If you break it down, what really defines a mechanical timepiece? At its most basic level, it needs only three core components to function: a power source, a regulator to moderate the release of energy, and a display system to translate that into something readable for the wearer.
The most complex of the three would undoubtedly be the regulating organ – and it’s staggering to realise that the most common form of system used is the lever escapement, invented by British clockmaker Thomas Mudge back in 1755. That’s more than 250 years ago and, yet, most luxury mechanical watches today are still governed by the same principle.
Over the years, mechanical engineers have found ingenious ways to build upon this basic principle, adding on functional complications such as the chronograph, perpetual calendar, minute repeater and tourbillon. Back when they were invented, those complications were considered a necessity, but they are more of a vanity today, adding more to the aesthetic and emotional appeal of a watch. And this shift in watchmaking philosophy happened when the Industrial Revolution gave way to the Information Age.
It started with the quartz crystal that allowed the production of a more accurate timekeeper, at a fraction of the original cost. Then, as the digital revolution happened, watches could suddenly do so much more than just tell time. They could connect to phones, track the wearer’s location via GPS, recharge itself with the power of the sun, and more. As technology advanced, so did the functionality of these watches.
So where did that leave the old-school, (mostly) handmade, mechanical watch? It became a luxury product, one that appealed to the emotional side of people rather than the practical. But it’s not to say that since the 1800s, the mechanical watch has remained exactly the same.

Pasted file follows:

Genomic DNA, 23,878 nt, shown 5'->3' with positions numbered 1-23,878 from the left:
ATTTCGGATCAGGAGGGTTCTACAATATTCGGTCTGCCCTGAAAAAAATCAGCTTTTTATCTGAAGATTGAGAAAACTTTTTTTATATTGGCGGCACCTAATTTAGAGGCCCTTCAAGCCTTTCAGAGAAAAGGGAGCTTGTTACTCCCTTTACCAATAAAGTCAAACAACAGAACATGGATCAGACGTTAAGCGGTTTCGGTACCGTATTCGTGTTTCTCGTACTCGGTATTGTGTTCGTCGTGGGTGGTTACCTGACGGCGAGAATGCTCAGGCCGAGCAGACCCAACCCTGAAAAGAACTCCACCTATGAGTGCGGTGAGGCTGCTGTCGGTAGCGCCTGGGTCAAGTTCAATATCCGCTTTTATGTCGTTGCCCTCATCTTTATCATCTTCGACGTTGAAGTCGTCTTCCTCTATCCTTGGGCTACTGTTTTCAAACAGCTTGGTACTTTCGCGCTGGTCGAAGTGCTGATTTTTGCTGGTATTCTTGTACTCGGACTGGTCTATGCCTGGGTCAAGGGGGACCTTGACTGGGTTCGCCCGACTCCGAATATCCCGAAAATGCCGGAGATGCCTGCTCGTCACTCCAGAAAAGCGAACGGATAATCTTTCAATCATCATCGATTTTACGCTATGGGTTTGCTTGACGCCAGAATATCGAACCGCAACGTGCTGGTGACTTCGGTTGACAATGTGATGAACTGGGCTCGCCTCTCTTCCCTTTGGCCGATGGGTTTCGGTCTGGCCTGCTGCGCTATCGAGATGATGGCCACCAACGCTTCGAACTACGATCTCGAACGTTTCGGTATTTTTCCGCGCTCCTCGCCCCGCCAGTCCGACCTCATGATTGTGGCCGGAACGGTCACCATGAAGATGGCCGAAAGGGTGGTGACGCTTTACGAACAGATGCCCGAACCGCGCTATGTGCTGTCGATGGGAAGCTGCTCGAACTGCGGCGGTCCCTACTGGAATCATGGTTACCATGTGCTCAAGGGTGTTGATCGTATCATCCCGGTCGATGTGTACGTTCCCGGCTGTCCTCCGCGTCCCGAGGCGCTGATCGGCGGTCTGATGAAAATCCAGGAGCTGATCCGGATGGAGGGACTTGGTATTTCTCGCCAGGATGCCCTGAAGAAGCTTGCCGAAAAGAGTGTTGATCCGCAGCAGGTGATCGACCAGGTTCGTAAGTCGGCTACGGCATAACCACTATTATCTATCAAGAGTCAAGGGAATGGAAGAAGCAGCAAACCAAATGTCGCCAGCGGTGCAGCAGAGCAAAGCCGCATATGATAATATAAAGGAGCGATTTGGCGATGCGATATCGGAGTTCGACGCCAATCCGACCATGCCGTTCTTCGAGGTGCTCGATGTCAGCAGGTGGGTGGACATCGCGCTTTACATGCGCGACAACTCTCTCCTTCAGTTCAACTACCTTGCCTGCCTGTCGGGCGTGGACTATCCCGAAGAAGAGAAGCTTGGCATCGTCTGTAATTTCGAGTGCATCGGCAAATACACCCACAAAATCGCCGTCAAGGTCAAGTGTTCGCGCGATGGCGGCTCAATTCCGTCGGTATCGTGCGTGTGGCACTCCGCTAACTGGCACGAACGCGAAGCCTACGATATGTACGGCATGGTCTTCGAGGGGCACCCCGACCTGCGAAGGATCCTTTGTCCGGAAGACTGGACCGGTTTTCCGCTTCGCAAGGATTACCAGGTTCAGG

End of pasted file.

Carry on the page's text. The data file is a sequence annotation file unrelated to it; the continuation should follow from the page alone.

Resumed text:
Sure, there is a huge element of craft involved in the assembling and decorating of these watches, but with advancement in technology, many watchmakers are integrating tech updates into the mechanical watches of the 21st century.
Here are but a few.
When it comes to luxury timepieces, scuffs and scratches, especially on the crystal, are a bane. Thus, watchmakers are always in pursuit of new materials that can withstand the onslaught of everything that elements can wreak, and the sapphire crystal has become one of the industry standards in surface hardness. That being said, a harder material may be more impervious to scratches, but it is this very characteristic which makes it much harder to work with; imagine trying to make an entire case out of sapphire.
That is the sort of challenge that is right up Hublot’s alley. As a young brand, it prides itself on embodying the Art of Fusion, and what this really means is that it is putting traditional watch movements into cases made of materials that have never been used in the watch industry. It has one with a cement bezel, another in a carbon fibre-esque material called Texalium, one that is made of its own super-hard version of gold (Magic Gold), and, of course, a watch with a case made entirely out of sapphire.
To be fair, Hublot isn’t the first manufacture to make a watch case out of sapphire, but what it has managed is to successfully industrialise the process. Where other brands that make sapphire cases have to price their watches north of six figures and make them only in small quantities, Hublot has managed to offer its watches at about the US$60,000 (S$83,000) mark and in quantities of 500 to 1,000 pieces for each variant.
Sapphire is the second-hardest material after the diamond, with a level of 2,000 Vickers. In order to successfully produce a large number of such cases, Hublot invested several million Swiss francs in machinery. Through a partnership with another Swiss company, Hublot engineers were able to find a way to not only mill but also polish the cases so they retain the intended effect of being crystal clear. Since then, it has also been able to offer different colours of sapphire cases, something that is currently unique to Hublot in the entire watchmaking industry.
(RELATED: The 60-second watch brand guide: Hublot)